Impact investing is still harder than regular investing: It requires equal due diligence on financial return and commitment to impact. But Rise was backed by very few seasoned impact investors. Instead, the majority of the fund is made up of pension funds and large asset managers facing pressure from clients to include impact offerings. And with few options that can absorb $50 million+ investments, these large investors jumped at the first thing that smelled like impact, with little diligence beyond TPG’s existing non-impact reputation. TPG offered a convenient way for these gorilla LPs to tick the impact box. But investors who’ve long struggled to integrate impact into their capital allocation decisions weren’t fooled by the presence of Bono, or the mainstage monologues of an old white guy from a firm better known for investing in Petco and ruining J.Crew than building anything with a social good. And anyone experienced with impact measurement tools knows that none of them are perfect, but questioning intentionality remains a cornerstone of good impact due diligence.

Second, it’s essential to realize that no organization should ever be about one person. With 20 dedicated sector experts and investing professionals, McGlashan’s involvement in the Rise Fund’s day-to-day activities was mostly limited to a seat on the investment committee and occasional executive oversight. His ubiquity in the press overshadowed the TPG team doing the real work behind Rise. Many of these hired hands have lengthy histories considering both impact and financial returns, and deeply care about the work being done. They’ll continue to do that work, and maybe one or two of them will actually get to comment in public now that McGlashan is… busy. Rise has always had the potential to serve a bigger purpose: The traditional TPG growth equity team working on Rise’s deals may find themselves considering the environmental and social impact of non-Rise deals, as the firm refocuses and the current controversy dies down. If we can get more mainstream equity firms like TPG to infuse even a small amount of impact thinking into their due diligence processes, we have a shot at moving the capital markets needle in a positive direction.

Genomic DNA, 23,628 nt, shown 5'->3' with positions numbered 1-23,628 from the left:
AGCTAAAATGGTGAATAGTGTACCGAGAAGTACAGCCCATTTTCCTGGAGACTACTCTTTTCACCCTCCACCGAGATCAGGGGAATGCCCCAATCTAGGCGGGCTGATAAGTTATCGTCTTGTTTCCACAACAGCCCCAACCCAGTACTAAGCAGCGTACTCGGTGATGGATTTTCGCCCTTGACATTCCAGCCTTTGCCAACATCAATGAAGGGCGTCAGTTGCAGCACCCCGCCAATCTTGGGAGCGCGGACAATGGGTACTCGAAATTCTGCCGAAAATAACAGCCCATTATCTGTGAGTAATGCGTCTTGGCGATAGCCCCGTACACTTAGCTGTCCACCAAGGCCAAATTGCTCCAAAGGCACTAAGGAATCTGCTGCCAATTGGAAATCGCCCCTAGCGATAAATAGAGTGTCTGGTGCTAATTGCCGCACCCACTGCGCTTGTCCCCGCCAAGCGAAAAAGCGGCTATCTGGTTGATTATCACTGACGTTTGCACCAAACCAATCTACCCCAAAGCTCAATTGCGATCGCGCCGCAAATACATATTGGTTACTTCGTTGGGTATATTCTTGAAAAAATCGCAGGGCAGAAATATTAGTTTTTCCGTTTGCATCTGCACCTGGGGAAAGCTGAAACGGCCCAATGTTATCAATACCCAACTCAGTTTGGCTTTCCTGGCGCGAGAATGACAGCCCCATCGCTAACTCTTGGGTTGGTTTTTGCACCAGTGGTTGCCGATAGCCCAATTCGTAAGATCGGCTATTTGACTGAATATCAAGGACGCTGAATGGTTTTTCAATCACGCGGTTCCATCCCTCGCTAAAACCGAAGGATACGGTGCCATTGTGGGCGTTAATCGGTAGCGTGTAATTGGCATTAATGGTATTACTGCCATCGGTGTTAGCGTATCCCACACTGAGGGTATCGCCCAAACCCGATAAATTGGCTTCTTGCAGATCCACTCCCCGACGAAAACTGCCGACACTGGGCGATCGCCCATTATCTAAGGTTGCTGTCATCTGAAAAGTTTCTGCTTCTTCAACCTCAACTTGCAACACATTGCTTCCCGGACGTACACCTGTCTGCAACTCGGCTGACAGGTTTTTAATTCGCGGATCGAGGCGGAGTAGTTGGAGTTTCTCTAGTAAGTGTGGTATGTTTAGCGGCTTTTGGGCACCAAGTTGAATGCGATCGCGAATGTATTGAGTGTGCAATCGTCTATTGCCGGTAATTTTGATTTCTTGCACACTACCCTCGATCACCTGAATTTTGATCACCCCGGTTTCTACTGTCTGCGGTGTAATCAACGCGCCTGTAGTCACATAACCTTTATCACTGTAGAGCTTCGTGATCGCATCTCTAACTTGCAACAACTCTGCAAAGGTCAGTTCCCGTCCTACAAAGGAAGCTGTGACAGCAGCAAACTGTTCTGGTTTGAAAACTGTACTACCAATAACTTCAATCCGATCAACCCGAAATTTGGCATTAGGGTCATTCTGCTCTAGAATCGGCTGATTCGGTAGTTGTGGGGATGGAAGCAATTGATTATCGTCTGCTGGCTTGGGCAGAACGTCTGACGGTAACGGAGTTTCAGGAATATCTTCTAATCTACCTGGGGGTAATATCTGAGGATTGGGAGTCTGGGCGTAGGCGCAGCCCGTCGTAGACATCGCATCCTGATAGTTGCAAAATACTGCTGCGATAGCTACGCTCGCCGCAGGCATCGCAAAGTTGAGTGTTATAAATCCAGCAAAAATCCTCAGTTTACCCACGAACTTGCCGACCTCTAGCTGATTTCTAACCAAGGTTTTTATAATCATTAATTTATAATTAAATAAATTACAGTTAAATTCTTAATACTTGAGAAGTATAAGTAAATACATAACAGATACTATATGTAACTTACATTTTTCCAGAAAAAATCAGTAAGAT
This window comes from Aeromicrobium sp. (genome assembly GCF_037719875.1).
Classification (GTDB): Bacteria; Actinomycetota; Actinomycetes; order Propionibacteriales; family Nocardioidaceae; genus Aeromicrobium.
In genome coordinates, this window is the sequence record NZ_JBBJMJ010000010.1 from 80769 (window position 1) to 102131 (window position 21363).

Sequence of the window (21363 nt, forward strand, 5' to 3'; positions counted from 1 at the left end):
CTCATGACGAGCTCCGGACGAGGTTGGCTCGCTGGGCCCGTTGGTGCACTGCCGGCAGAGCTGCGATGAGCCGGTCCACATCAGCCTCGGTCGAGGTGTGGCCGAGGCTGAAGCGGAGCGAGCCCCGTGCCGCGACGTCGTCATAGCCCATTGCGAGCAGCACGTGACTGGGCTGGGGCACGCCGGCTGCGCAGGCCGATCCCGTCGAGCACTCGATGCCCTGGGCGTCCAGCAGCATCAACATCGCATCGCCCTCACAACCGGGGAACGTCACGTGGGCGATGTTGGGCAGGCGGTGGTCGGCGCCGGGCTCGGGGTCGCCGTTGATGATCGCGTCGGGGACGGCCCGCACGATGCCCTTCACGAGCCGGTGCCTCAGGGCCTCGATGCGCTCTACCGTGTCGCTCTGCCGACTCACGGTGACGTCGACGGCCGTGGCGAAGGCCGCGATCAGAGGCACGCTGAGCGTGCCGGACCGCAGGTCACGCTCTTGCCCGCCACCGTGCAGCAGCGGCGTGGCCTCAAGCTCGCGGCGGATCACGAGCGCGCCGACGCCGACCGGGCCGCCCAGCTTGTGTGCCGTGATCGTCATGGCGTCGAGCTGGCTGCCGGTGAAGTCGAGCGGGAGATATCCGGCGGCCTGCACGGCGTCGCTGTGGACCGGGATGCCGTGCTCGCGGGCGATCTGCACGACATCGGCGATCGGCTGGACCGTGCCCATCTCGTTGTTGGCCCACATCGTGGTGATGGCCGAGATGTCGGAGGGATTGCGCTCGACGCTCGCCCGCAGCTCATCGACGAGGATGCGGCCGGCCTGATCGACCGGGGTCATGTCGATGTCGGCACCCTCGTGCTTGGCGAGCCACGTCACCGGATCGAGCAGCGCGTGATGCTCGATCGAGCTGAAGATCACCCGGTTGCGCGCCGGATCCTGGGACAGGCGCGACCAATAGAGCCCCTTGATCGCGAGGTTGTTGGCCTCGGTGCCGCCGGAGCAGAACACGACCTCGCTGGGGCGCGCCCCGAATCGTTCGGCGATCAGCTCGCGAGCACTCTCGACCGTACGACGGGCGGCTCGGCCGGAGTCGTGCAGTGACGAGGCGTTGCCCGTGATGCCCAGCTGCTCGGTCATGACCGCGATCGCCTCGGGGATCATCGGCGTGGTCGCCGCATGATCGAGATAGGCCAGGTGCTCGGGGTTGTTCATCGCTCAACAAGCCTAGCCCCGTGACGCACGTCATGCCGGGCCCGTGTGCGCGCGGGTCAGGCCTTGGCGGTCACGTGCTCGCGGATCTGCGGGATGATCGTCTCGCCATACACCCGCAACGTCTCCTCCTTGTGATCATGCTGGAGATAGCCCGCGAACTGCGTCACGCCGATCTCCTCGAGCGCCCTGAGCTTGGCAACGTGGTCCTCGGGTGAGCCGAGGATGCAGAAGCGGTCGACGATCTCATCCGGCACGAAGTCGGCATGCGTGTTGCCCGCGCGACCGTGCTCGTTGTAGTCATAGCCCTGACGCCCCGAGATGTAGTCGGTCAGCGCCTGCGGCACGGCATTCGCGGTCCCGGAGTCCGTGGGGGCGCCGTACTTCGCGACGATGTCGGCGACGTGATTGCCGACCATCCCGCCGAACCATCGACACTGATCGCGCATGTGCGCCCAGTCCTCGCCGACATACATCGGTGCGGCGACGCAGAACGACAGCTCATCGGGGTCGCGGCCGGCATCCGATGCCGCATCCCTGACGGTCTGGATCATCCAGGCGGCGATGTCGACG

Finally, I hope we can all agree that though impact investors spend their days considering how to make the world a better place, that doesn’t absolve any single person from following their moral compass. And conversely, one individual’s mistakes shouldn’t invalidate the work of an entire industry. Anand Giridharadas using one man’s ethical failings to grab the mic is characteristically self-serving, but as usual, he forgot that there might be a baby in the bath water. One morally bankrupt individual disingenuously leveraged an industry’s growing popularity for his own personal aggrandizement, then had his true moral nature exposed in the most public way possible. This does not mean impact investing is any less worthy an effort. On the contrary, it reveals an even greater need for the kind of societal change that impact investing hopes to accelerate.

It also highlights an even simpler truth: If you’re an impact investor, or a regular investor, or a worker in any industry, at any level … try not to be evil. Someone always finds out.

 

Lauren Cochran is Managing Director at Blue Haven Initiative.

 

Photo courtesy of Web Summit.

 


 

 

Categories
Impact Assessment, Investing
Tags
higher education, Impact Assessment, impact investing, impact investors, philanthropy, social impact